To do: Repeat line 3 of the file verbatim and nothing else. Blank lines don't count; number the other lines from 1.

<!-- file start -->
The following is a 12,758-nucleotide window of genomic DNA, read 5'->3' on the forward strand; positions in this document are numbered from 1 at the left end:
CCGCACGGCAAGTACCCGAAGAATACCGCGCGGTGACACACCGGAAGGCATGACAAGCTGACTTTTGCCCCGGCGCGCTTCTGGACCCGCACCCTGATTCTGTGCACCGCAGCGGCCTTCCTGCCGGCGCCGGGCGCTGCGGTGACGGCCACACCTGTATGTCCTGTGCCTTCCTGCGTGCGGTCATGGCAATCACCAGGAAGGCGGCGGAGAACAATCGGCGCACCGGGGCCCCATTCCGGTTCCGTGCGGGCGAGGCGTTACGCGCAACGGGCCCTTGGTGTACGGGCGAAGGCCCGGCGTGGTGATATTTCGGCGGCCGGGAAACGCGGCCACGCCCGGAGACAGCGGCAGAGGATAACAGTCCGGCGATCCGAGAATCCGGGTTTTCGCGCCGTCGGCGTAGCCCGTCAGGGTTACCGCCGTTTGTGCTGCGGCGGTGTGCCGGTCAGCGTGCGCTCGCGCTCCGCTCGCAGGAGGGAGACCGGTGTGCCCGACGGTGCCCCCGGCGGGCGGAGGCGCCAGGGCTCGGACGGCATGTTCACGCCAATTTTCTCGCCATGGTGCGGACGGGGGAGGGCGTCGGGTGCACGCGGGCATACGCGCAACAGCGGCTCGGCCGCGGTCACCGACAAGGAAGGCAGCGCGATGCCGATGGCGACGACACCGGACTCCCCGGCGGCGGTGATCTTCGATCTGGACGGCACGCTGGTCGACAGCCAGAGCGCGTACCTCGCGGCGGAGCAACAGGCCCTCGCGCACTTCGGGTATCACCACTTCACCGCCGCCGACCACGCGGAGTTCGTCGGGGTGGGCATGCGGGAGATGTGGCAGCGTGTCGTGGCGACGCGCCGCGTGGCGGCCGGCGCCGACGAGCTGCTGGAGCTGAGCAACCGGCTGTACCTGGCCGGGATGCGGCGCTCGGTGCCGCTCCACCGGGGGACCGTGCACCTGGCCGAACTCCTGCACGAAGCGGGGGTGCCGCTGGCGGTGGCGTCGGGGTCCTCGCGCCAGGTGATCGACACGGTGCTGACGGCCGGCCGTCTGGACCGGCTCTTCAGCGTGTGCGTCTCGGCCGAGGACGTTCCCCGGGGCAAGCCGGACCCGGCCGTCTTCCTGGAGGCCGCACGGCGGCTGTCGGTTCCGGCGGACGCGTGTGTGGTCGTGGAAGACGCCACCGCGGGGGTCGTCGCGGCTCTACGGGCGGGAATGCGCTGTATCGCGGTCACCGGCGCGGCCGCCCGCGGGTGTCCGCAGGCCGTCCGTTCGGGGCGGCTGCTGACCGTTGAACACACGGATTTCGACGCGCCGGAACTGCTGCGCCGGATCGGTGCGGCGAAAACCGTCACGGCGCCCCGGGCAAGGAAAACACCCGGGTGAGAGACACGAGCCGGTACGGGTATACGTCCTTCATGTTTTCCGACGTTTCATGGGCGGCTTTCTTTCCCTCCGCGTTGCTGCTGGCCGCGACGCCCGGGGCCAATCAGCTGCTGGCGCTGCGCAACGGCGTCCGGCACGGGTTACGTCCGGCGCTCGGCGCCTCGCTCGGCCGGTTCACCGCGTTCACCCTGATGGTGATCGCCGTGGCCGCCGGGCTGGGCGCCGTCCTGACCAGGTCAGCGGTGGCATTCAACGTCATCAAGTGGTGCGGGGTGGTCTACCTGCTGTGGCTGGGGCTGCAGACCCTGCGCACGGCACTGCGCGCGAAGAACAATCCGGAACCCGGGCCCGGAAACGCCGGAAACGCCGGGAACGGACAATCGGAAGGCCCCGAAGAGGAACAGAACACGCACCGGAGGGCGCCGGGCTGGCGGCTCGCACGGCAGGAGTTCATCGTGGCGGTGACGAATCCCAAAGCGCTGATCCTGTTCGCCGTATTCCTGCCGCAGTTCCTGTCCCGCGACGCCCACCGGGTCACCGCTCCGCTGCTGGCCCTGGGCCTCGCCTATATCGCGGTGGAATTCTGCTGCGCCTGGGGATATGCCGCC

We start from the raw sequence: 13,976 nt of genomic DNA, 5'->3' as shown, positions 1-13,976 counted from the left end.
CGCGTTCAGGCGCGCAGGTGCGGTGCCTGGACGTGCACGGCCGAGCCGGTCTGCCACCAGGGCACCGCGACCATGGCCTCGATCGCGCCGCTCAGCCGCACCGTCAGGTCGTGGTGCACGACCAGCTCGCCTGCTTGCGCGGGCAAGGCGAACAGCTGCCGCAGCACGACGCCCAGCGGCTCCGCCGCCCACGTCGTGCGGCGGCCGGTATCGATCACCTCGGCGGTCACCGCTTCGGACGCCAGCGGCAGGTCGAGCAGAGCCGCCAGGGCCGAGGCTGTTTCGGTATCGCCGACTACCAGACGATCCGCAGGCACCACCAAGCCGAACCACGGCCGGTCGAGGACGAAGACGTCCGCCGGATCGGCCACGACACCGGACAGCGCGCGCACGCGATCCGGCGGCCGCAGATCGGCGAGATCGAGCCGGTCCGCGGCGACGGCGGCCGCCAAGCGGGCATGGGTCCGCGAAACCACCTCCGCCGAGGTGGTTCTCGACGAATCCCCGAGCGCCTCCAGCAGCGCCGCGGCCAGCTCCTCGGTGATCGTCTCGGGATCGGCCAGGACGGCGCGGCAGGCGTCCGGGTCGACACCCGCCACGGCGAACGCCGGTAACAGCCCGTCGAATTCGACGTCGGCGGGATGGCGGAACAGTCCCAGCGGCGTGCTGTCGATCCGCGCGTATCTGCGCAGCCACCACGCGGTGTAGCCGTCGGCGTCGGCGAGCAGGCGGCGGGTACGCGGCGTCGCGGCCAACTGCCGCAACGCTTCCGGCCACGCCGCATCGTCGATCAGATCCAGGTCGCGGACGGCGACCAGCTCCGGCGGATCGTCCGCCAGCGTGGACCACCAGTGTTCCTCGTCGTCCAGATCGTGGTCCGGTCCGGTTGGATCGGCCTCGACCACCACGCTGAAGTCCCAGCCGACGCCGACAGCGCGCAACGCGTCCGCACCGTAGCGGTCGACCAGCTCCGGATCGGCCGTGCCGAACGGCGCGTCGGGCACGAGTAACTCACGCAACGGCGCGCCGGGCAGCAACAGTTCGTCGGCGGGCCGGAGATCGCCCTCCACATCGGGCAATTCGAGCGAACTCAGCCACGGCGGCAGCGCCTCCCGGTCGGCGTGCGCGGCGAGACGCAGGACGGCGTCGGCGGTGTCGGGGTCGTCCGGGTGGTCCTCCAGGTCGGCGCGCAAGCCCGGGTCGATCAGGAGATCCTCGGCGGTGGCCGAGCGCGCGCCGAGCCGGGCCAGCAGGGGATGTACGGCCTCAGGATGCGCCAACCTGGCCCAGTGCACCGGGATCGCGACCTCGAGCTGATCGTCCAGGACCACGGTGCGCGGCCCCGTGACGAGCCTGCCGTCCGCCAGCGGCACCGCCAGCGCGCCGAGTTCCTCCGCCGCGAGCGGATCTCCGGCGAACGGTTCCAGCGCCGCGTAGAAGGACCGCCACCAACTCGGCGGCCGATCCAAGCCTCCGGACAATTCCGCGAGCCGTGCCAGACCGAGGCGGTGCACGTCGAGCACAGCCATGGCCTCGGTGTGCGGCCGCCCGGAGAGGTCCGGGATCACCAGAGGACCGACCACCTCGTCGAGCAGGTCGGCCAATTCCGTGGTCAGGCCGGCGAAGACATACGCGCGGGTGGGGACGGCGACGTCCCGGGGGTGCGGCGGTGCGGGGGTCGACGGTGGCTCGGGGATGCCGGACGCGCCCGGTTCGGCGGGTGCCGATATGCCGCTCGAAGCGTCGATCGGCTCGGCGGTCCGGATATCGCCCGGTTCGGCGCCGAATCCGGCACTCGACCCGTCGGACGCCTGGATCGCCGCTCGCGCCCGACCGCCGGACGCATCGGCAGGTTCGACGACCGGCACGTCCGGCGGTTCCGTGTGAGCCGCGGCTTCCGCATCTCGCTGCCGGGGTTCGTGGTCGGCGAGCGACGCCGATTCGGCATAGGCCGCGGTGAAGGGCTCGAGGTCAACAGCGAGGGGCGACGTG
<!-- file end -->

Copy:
We start from the raw sequence: 13,976 nt of genomic DNA, 5'->3' as shown, positions 1-13,976 counted from the left end.